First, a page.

Your body is very active at night. Not in the physical sense of moving around but in the biological/chemical sense. Sleeping actually plays an important part in thermoregulation, and lack of sleep has been shown to influence your body’s ability to thermoregulate itself.
Some things in your body are more active at night, your brain being one of them. While we sleep our brain activity amps up as it prunes unneeded neurons and clears out the gunk it has built up from the day, like defraging your computer. Your whole body strives for homeostasis and sleeping is a prime time to get rid of all the byproducts of metabolism that are generated as you function in day to day living. Since most of your conscious processes are put on hold, sleeping is the body’s prime time for “janitorial” work.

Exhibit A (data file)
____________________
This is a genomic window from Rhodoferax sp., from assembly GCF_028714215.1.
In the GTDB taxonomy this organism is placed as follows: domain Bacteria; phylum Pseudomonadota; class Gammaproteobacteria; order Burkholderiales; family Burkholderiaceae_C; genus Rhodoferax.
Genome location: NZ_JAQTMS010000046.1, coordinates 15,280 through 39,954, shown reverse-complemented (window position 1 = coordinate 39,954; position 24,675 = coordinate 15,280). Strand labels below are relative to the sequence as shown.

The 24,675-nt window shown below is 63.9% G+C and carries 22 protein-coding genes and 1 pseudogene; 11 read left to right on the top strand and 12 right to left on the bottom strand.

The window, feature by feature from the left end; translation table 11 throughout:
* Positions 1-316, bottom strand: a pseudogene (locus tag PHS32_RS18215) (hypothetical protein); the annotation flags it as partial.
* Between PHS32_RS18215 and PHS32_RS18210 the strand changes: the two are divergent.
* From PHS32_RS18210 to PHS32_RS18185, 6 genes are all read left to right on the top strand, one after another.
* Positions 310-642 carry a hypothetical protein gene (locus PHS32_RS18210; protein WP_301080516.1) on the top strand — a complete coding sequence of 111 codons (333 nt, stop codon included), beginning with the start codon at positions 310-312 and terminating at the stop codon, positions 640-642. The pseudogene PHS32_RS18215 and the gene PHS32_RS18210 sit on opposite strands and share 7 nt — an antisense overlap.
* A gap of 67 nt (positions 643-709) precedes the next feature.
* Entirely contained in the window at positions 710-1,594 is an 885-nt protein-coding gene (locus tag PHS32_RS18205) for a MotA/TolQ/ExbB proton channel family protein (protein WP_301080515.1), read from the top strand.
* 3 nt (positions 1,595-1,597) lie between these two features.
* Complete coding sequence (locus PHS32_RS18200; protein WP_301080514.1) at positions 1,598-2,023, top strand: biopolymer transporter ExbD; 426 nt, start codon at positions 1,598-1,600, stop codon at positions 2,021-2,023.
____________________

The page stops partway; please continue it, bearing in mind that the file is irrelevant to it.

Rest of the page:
All the processes and chemical interactions still require energy to function and as such give off heat as a byproduct, which your body needs to manage by cooling itself off the only way it knows how.
However there are many things can interfere with your body’s metabolic pathways such as medications your take, low/high blood sugar, hormones (puberty/menopause), and stress levels. All these things, and a lot of other causes, can influence your body’s metabolism, which in turn plays a role in whether or not you will sweat at night.